KARL JASPERS FORUM
TA 106 (Müller)
Response 14 (to C 37, Chumakin)
MATERIALISM AND SCIENCE
by Herbert FJ Müller
12 May 2009, posted 15 August 2009
Michael Chumakin defends the traditional metaphysical (ontological, materialist) point of view in science, mainly against constructivism. This is a stimulating comment, because it speaks, I think, for many traditional scientists (although some of these same scientists are offended when it is pointed out that they are using metaphysics).
He writes <7> that ‘true science’ has no observers, although people make observations. Then he says that there are no ‘spiritual’ influences on matter, presumably meaning that matter exists without being looked at. The difficulty with traditional materialism is that it does not work for some important scientific questions. That was a surprise to some physicists who had been materialists to start with.
The problems became evident in science mainly since 1900, with the development in physics of quantum theory and relativity. They have caused many conceptual problems, which were shown in questions like the uncertainty relation (Heisenberg), the ‘Copenhagen interpretation’ of quantum theory, Schrödinger’s equation (and cat thought experiment), the double slit experiment, entangled particles at a distance, the ‘block universe’, etc. In some of these experiments, it appears that it matters whether matter is being looked at (for instance concerning the ‘collapse of the wave function’). It is reported that Schrödinger himself became so frustrated with the conceptual difficulties that he finally concluded that he was sorry to ever have had anything to do with quantum physics. - This is in addition to the mind-brain relation question which has so far resisted any attempt to deal with it, for instance by materialist thinking and experiments. - I am not aware of a successful subject-exclusive materialist understanding of these and related points.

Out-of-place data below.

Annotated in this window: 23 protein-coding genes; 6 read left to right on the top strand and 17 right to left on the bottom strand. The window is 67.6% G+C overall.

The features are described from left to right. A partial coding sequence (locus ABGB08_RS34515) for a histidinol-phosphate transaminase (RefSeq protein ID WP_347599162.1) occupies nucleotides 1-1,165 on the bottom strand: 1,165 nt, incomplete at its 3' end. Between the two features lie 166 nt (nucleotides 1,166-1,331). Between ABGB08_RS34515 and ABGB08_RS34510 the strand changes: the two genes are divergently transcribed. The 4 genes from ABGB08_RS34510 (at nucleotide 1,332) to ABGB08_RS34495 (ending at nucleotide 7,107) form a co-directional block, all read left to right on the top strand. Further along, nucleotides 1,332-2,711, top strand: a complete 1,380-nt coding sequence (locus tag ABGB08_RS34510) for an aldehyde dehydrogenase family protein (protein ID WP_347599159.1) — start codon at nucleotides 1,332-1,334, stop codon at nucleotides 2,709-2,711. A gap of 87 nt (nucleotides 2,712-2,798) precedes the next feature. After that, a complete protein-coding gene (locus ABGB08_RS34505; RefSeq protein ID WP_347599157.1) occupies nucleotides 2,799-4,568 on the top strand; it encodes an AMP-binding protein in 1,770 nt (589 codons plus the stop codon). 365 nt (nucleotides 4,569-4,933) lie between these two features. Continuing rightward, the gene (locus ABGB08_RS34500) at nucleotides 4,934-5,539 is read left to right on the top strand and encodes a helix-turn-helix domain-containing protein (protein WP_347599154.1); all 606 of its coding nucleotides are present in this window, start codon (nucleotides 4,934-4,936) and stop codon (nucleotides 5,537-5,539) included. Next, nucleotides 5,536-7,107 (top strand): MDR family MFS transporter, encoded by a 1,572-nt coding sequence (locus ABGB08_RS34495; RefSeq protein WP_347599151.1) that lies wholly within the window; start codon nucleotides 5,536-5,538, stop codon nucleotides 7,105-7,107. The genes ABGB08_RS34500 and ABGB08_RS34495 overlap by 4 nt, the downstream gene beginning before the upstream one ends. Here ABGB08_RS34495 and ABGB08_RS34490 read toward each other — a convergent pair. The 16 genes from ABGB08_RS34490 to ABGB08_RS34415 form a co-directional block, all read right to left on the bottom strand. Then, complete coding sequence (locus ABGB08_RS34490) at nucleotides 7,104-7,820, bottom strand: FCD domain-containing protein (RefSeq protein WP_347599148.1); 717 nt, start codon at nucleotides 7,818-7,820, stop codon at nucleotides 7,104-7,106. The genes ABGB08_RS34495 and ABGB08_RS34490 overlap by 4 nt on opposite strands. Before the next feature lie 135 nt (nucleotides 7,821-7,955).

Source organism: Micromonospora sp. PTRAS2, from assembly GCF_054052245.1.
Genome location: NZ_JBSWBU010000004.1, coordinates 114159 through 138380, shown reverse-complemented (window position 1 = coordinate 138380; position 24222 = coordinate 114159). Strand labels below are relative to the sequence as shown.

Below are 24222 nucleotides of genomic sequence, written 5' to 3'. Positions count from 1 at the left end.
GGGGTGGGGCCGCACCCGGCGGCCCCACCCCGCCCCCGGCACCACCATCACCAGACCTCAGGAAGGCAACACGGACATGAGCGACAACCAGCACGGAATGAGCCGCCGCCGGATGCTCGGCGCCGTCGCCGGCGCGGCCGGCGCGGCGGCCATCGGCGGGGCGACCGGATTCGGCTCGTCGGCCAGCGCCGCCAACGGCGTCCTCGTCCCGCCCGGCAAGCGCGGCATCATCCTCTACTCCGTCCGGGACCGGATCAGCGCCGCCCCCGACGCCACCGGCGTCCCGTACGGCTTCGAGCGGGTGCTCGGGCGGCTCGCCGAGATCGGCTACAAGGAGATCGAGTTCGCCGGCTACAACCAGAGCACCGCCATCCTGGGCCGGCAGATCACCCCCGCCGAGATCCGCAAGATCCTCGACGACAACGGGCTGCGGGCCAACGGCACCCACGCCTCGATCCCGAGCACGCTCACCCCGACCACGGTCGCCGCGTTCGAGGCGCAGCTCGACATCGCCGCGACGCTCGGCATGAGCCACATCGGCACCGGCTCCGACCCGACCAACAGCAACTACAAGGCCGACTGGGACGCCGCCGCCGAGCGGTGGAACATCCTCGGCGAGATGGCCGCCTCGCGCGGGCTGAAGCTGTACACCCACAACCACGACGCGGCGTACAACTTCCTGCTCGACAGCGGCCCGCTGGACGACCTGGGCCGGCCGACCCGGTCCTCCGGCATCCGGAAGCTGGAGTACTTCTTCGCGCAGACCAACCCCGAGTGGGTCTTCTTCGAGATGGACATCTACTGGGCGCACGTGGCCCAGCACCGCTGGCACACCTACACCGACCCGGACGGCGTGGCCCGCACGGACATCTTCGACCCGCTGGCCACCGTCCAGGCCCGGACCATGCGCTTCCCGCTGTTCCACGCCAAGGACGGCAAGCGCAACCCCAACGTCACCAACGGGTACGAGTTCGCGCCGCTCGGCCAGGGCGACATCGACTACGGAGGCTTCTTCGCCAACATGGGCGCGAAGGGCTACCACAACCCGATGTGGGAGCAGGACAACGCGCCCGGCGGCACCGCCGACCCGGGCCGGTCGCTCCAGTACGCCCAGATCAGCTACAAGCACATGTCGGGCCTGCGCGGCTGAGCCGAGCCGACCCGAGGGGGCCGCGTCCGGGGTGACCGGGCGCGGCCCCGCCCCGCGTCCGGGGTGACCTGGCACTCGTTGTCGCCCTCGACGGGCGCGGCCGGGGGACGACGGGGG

There have been two main reactions to these difficulties. One has been an intensification of subject-exclusive theories (‘ontology-metaphysics’). This was expressed in the work of Frege, Russell, Whitehead, who wanted a subject-exclusive formalism to deal with truth. Gödel eventually showed this to be impossible. In a similar way, many philosophers wanted to exclude subjects from reality. Recently this has included Th Nagel and L Wittgenstein, among others. And as we have discussed in the KJF, there has been a strong development of neo-metaphysics, for instance due to PF Strawson, D Lewis, CB Martin and quite a few others. Q Messailloux (who characterized Kant’s critique of reason as a catastrophe) has even proposed that he can ‘know absolutes’ directly with the help of mathematics; he is probably the closest to Chumakin’s view about an indifferent nature (or matter).
A question which is not addressed in these efforts is : if reality is in fact mind-independent, how can anyone think and write about it ? Either you know about it, and then it is not mind-independent; or you don’t know about it, and then you cannot think about it.
The other reaction has been to re-introduce the subject into knowledge. This started with Kant, and was pursued by the phenomenologists, but in an incomplete way; it is now further promoted in constructivism. In my own 0-D structuring view, ‘ontology-metaphysics’ can be transformed into reality-design (working structures) which are produced within subject(s)’ minds, and communicated, as needed and possible. If you accept that the subject(s) are always a part of reality, you can still treat much (though not all) of reality as-if it were mind independent (even while knowing that it is not), in case you think that makes things more scientific. - It seems that Chumakin is also proposing a communication of world views. But I would think that it is preferable in principle to have one working-ontology (or reality design) rather than several.
Herbert FJ Müller
e-mail <herbert.muller (at) mcgill.ca>